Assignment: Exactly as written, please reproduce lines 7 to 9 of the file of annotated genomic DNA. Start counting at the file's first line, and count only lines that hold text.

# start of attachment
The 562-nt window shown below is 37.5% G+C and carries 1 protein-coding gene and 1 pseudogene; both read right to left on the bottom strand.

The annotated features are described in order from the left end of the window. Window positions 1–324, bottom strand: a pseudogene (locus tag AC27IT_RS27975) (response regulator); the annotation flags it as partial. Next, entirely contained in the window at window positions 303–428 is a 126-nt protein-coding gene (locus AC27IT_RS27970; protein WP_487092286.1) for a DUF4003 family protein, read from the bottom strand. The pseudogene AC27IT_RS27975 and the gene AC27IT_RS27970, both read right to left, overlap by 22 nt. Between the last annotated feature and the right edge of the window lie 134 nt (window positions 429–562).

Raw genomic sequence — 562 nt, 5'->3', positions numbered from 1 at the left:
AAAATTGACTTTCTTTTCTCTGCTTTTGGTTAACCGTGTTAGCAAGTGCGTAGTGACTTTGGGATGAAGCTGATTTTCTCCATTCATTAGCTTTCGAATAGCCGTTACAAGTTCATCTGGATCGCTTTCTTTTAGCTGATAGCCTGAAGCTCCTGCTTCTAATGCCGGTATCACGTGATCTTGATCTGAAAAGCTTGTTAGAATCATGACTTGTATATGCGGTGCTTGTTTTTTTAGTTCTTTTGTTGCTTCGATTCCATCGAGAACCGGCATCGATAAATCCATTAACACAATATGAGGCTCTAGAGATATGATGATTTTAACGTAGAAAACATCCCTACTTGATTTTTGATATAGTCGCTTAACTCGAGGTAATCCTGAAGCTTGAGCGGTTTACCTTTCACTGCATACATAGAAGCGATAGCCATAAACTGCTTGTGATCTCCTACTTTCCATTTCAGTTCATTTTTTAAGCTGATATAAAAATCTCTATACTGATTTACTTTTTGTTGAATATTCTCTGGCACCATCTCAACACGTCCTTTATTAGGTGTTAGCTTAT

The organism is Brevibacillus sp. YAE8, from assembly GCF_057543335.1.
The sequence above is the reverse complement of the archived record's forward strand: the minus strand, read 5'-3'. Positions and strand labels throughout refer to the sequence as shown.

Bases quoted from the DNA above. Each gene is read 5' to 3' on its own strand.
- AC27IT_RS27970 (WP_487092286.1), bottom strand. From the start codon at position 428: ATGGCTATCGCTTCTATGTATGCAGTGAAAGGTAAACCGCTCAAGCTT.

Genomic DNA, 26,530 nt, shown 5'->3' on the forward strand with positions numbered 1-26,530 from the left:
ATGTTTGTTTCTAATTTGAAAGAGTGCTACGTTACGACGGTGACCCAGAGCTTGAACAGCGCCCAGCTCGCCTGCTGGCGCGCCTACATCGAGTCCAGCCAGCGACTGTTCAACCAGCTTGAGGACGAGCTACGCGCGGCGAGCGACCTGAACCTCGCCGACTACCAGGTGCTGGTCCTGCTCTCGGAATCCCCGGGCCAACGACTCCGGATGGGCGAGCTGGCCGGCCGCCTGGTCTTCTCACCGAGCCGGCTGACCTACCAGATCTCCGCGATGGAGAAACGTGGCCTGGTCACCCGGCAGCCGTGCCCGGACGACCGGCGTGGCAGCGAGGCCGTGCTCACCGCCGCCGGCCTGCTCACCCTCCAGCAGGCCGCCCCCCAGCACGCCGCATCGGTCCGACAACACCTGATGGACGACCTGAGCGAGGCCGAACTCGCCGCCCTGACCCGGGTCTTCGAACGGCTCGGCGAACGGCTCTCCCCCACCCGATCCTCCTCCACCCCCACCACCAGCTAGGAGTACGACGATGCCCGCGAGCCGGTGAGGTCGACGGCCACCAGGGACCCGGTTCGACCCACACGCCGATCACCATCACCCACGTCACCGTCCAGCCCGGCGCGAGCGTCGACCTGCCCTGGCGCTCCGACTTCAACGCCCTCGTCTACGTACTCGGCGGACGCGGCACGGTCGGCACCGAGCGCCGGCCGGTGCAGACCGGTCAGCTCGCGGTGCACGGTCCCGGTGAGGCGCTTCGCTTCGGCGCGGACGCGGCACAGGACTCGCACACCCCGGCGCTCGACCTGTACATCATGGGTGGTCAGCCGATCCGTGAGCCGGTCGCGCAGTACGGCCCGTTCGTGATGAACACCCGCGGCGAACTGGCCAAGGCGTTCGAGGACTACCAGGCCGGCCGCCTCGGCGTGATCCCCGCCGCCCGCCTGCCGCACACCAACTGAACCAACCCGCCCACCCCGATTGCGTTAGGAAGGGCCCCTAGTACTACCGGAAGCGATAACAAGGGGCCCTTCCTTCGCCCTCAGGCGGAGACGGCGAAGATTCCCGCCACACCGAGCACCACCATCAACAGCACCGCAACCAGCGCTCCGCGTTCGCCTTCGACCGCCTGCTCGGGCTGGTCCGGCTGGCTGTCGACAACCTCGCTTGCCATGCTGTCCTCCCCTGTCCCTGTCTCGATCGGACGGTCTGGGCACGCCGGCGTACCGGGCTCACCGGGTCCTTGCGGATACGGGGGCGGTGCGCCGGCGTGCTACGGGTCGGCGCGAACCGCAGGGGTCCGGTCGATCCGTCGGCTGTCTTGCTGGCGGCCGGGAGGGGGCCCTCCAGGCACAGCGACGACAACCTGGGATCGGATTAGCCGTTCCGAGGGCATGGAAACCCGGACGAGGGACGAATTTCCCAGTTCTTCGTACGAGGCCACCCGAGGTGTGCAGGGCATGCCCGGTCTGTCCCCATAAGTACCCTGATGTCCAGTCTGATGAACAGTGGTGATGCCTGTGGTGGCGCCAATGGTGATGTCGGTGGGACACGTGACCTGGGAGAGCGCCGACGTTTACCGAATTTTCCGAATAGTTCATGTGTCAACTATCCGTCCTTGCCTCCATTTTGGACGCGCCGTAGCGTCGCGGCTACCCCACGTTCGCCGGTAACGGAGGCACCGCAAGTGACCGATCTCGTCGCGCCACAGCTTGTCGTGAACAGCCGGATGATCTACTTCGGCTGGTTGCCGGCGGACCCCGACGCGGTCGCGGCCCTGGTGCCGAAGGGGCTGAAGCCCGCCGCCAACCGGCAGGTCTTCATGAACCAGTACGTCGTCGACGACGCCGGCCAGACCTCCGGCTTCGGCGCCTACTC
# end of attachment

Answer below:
Bases quoted from the DNA above. Each gene is read 5' to 3' on its own strand.
- AC27IT_RS27970 (WP_487092286.1), bottom strand. From the start codon at position 428: ATGGCTATCGCTTCTATGTATGCAGTGAAAGGTAAACCGCTCAAGCTT.

Genomic DNA, 26,530 nt, shown 5'->3' on the forward strand with positions numbered 1-26,530 from the left: